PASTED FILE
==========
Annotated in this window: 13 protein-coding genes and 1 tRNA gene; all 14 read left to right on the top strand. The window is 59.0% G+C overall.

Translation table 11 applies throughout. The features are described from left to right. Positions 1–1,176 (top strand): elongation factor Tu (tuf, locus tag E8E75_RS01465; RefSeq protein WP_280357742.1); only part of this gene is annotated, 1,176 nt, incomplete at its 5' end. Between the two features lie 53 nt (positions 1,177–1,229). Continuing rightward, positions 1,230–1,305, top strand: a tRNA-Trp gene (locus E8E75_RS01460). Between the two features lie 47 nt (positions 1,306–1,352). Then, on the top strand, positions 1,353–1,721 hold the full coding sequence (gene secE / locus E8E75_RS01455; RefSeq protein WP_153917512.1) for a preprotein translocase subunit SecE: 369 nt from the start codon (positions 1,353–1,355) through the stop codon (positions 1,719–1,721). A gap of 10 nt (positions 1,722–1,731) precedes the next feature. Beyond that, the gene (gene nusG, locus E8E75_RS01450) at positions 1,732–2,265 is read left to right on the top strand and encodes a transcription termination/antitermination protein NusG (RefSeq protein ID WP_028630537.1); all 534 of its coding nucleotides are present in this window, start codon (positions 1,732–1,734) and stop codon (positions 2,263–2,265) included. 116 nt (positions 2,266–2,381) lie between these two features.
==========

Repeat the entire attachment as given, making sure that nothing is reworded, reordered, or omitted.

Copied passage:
Annotated in this window: 13 protein-coding genes and 1 tRNA gene; all 14 read left to right on the top strand. The window is 59.0% G+C overall.

Translation table 11 applies throughout. The features are described from left to right. Positions 1–1,176 (top strand): elongation factor Tu (tuf, locus tag E8E75_RS01465; RefSeq protein WP_280357742.1); only part of this gene is annotated, 1,176 nt, incomplete at its 5' end. Between the two features lie 53 nt (positions 1,177–1,229). Continuing rightward, positions 1,230–1,305, top strand: a tRNA-Trp gene (locus E8E75_RS01460). Between the two features lie 47 nt (positions 1,306–1,352). Then, on the top strand, positions 1,353–1,721 hold the full coding sequence (gene secE / locus E8E75_RS01455; RefSeq protein WP_153917512.1) for a preprotein translocase subunit SecE: 369 nt from the start codon (positions 1,353–1,355) through the stop codon (positions 1,719–1,721). A gap of 10 nt (positions 1,722–1,731) precedes the next feature. Beyond that, the gene (gene nusG, locus E8E75_RS01450) at positions 1,732–2,265 is read left to right on the top strand and encodes a transcription termination/antitermination protein NusG (RefSeq protein ID WP_028630537.1); all 534 of its coding nucleotides are present in this window, start codon (positions 1,732–1,734) and stop codon (positions 2,263–2,265) included. 116 nt (positions 2,266–2,381) lie between these two features.